Nonstationary increments, scaling distributions, and variable diffusion processes in financial markets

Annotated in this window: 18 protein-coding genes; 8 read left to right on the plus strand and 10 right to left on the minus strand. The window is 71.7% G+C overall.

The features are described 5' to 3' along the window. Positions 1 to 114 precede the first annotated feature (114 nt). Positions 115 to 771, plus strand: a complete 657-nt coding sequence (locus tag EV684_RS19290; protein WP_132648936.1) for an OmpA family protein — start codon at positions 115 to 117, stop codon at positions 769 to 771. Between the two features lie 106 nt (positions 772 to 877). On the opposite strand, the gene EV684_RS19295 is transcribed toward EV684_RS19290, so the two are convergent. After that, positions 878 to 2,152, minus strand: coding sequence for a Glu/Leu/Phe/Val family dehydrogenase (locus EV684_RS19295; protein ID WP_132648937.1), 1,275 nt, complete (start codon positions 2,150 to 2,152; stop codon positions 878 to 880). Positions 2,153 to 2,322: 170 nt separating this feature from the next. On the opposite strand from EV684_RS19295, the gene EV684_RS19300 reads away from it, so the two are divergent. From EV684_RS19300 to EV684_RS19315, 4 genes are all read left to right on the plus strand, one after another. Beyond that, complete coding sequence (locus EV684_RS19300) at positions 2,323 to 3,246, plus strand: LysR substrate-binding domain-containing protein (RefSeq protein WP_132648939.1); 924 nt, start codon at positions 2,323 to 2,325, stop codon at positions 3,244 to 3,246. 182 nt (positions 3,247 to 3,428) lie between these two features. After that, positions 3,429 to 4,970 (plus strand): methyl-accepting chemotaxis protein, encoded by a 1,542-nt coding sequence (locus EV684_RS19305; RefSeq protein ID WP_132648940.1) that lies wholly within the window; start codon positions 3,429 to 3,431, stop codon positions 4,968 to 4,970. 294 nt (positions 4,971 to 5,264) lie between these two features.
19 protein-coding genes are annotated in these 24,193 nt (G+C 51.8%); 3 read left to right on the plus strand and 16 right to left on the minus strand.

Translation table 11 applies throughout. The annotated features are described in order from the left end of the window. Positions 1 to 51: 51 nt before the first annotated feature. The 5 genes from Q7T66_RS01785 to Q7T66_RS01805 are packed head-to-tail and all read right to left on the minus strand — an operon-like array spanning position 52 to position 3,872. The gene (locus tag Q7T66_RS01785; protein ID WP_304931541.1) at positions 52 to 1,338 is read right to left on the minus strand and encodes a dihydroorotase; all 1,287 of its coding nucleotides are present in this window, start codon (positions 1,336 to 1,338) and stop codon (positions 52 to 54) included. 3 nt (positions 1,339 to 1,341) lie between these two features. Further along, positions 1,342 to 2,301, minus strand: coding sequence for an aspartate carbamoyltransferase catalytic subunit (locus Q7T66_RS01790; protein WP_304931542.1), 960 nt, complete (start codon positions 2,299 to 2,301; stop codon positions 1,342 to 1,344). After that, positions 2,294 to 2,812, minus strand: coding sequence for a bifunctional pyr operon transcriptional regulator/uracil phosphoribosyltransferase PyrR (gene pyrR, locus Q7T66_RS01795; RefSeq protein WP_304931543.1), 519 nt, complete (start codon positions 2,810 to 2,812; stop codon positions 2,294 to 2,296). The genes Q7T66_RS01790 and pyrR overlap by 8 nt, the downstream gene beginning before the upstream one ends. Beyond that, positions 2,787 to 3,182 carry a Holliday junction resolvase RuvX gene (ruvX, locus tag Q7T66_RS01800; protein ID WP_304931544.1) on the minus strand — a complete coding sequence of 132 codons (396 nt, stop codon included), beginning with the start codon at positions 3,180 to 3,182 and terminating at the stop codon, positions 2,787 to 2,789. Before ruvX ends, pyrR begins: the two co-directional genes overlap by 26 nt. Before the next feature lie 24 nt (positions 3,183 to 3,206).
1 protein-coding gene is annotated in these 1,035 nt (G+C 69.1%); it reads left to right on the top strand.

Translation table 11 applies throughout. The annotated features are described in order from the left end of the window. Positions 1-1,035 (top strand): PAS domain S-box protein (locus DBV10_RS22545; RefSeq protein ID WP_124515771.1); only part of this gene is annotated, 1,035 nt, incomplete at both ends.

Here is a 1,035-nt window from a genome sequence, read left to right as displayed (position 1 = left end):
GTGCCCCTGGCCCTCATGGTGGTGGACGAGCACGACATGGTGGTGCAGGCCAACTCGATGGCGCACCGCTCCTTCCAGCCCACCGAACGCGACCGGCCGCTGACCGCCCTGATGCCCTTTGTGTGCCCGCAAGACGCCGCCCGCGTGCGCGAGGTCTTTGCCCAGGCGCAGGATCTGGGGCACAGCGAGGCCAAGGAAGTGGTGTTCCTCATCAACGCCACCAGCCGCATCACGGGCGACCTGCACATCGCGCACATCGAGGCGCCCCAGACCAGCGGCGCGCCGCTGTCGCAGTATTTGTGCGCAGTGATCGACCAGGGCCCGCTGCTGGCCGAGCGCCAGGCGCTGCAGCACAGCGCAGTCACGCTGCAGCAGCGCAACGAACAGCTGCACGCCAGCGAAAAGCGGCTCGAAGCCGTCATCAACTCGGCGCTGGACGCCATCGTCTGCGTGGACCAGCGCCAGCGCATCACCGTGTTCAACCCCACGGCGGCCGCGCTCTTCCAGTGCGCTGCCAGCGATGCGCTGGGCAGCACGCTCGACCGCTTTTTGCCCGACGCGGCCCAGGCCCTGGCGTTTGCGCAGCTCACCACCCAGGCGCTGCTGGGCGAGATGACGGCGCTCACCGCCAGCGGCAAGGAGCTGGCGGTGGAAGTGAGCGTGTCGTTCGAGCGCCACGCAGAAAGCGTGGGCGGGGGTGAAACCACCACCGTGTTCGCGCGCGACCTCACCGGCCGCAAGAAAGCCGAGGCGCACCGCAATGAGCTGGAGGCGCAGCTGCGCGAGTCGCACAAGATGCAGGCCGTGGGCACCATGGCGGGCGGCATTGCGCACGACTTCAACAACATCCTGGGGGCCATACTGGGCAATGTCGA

Arguably the most important problem in quantitative finance is to understand the nature of stochastic processes that underlie market dynamics. One aspect of the solution to this problem involves determining characteristics of the distribution of fluctuations in returns. Empirical studies conducted over the last decade have reported that they are non-Gaussian, scale in time, and have power-law (or fat) tails [1–5]. However, because they use sliding interval methods of analysis, these studies implicitly assume that the underlying process has stationary increments. We explicitly show that this assumption is not valid for the Euro-Dollar exchange rate between 1999-2004. In addition, we find that fluctuations in returns of the exchange rate are uncorrelated and scale as power laws for certain time intervals during each day. This behavior is consistent with a diffusive process with a diffusion coefficient that depends both on the time and the price change. Within scaling regions, we find that sliding interval methods can generate fat-tailed distributions as an artifact, and that the type of scaling reported in many previous studies does not exist.
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